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I was given a task to define the types of the phoneme distribution in these words:

tea [tiː] – stay [steɪ] – try [traɪ] – twice [twaɪs] – little [ˈlɪtl]

But I have no idea how to do that. Could you give me a hint or advice?

Maybe it's about complementary and contrastive distribution and free-variants (that's what I've found in the internet). But I don't understand all that abstruse terms. Perhaps people who are familiar with this subject, can explain it in simple words?

migrated from ell.stackexchange.com Apr 17 '15 at 8:56

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  • Do you not have a book or syllabus you are working from? That would seem the logical place to start. – Rushyo Apr 16 '15 at 10:39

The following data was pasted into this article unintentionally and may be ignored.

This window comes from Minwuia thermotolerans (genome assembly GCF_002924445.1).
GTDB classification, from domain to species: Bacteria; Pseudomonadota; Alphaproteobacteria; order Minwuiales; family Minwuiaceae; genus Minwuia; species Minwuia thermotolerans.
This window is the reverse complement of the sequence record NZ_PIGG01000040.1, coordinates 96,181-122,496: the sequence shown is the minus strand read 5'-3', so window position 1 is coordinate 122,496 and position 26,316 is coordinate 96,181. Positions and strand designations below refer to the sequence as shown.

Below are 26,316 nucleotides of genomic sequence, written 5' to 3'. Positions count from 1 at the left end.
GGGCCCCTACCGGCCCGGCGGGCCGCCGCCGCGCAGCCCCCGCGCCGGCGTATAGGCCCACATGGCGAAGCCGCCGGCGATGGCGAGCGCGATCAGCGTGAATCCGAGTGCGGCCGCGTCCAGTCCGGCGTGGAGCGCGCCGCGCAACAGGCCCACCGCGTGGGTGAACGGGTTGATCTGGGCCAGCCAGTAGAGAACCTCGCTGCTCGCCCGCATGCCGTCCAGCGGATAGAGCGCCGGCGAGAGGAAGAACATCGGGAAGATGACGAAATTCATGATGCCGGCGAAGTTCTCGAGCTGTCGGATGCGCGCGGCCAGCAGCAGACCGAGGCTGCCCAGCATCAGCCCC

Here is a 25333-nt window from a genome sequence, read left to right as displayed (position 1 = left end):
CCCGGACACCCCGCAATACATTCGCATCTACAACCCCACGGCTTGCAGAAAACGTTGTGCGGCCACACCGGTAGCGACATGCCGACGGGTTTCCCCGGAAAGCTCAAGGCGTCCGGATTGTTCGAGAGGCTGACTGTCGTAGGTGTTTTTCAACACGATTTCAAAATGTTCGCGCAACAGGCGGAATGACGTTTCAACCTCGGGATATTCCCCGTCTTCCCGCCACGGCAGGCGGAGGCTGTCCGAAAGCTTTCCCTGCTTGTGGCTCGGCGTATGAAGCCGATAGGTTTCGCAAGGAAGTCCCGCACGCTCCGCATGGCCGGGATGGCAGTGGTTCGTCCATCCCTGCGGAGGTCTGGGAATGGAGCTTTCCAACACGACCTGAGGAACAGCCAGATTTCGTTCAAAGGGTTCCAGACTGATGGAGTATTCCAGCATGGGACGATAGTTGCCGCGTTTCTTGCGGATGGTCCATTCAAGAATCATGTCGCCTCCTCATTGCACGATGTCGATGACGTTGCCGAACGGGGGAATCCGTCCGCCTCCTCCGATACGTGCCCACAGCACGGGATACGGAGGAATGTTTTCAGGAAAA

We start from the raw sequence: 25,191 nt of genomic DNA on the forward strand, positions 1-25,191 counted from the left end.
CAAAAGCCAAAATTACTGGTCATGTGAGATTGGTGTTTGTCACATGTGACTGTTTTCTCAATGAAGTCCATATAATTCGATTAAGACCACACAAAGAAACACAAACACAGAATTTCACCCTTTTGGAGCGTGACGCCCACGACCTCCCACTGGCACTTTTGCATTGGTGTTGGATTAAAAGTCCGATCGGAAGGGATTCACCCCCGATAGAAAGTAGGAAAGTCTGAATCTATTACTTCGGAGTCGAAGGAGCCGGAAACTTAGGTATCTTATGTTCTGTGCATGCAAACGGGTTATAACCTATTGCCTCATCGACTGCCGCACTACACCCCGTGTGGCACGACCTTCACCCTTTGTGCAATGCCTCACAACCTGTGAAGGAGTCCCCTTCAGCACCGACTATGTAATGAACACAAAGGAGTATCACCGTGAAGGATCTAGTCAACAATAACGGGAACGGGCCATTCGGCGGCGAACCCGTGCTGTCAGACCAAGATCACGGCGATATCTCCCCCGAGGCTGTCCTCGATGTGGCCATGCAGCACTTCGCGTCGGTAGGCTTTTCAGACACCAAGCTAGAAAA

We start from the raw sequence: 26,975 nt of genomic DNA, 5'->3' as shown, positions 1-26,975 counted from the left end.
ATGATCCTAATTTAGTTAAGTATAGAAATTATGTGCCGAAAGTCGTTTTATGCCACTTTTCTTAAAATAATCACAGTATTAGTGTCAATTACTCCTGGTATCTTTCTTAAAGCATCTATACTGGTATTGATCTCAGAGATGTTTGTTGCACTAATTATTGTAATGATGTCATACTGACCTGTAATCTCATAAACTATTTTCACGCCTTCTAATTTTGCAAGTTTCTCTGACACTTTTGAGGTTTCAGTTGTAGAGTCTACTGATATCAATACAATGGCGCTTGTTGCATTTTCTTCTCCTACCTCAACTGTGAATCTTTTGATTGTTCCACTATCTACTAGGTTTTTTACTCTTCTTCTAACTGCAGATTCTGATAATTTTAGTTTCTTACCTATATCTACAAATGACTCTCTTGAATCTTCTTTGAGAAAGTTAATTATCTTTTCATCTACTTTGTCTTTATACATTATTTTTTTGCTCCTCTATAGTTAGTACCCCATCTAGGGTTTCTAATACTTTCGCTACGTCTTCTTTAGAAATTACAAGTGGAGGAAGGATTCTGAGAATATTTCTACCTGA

• Yes, I have. But there is nothing about phoneme distribution in it. Probably I'm supposed look for this information myself. – Lisa Apr 16 '15 at 10:51
  • Recommended reading: ebooks.unibuc.ro/filologie/mateescu/pdf/52.pdf – Damkerng T. Apr 16 '15 at 12:00
  • You should ask whoever gave you that task. – curiousdannii Apr 17 '15 at 9:31
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It looks to me like the exercise may be about the vowel sounds. English vowels can generally be divided into two categories. One category of vowels, called "lax vowels", have restricted distribution in stressed syllables: they can only occur before a consonant, and not before another vowel or at the end of a word. In contrast, the "tense vowels" can occur without any following consonant. The vowel phonemes [iː] [eɪ] and [aɪ] are tense, and [ɪ] is lax. (Sometimes, the distinction is given in terms of syllabification: it is said that lax vowels can only occur in closed syllables (syllables that end in a consonant sound), while vowels of either type can occur in open syllables (syllables that end in the vowel sound).

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